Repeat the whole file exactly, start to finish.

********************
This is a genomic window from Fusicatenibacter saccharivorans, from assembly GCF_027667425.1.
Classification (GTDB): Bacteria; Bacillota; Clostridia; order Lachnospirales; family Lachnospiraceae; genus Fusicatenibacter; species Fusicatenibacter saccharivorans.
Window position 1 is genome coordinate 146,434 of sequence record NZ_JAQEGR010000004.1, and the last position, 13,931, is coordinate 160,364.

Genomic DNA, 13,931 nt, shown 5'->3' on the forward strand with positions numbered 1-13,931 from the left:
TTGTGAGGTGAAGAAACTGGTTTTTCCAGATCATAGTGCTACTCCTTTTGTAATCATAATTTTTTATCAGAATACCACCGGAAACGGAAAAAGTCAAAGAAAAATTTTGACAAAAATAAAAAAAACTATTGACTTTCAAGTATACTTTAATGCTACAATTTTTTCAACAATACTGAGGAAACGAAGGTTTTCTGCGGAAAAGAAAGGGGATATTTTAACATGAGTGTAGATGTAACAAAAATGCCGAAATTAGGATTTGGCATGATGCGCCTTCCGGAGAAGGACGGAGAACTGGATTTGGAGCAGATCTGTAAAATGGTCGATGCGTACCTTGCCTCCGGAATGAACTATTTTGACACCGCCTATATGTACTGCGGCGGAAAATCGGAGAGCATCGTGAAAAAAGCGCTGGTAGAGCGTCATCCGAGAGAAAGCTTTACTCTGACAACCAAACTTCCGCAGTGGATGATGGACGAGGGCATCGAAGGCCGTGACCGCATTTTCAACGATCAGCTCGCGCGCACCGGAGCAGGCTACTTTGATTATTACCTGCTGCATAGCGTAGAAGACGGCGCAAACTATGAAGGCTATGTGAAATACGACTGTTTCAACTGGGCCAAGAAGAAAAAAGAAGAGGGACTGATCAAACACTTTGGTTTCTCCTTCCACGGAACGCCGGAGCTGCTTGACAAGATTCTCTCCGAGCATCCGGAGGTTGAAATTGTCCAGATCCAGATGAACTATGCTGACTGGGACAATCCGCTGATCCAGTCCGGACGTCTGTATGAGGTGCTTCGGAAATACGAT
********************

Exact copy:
This is a genomic window from Fusicatenibacter saccharivorans, from assembly GCF_027667425.1.
Classification (GTDB): Bacteria; Bacillota; Clostridia; order Lachnospirales; family Lachnospiraceae; genus Fusicatenibacter; species Fusicatenibacter saccharivorans.
Window position 1 is genome coordinate 146,434 of sequence record NZ_JAQEGR010000004.1, and the last position, 13,931, is coordinate 160,364.

Genomic DNA, 13,931 nt, shown 5'->3' on the forward strand with positions numbered 1-13,931 from the left:
TTGTGAGGTGAAGAAACTGGTTTTTCCAGATCATAGTGCTACTCCTTTTGTAATCATAATTTTTTATCAGAATACCACCGGAAACGGAAAAAGTCAAAGAAAAATTTTGACAAAAATAAAAAAAACTATTGACTTTCAAGTATACTTTAATGCTACAATTTTTTCAACAATACTGAGGAAACGAAGGTTTTCTGCGGAAAAGAAAGGGGATATTTTAACATGAGTGTAGATGTAACAAAAATGCCGAAATTAGGATTTGGCATGATGCGCCTTCCGGAGAAGGACGGAGAACTGGATTTGGAGCAGATCTGTAAAATGGTCGATGCGTACCTTGCCTCCGGAATGAACTATTTTGACACCGCCTATATGTACTGCGGCGGAAAATCGGAGAGCATCGTGAAAAAAGCGCTGGTAGAGCGTCATCCGAGAGAAAGCTTTACTCTGACAACCAAACTTCCGCAGTGGATGATGGACGAGGGCATCGAAGGCCGTGACCGCATTTTCAACGATCAGCTCGCGCGCACCGGAGCAGGCTACTTTGATTATTACCTGCTGCATAGCGTAGAAGACGGCGCAAACTATGAAGGCTATGTGAAATACGACTGTTTCAACTGGGCCAAGAAGAAAAAAGAAGAGGGACTGATCAAACACTTTGGTTTCTCCTTCCACGGAACGCCGGAGCTGCTTGACAAGATTCTCTCCGAGCATCCGGAGGTTGAAATTGTCCAGATCCAGATGAACTATGCTGACTGGGACAATCCGCTGATCCAGTCCGGACGTCTGTATGAGGTGCTTCGGAAATACGAT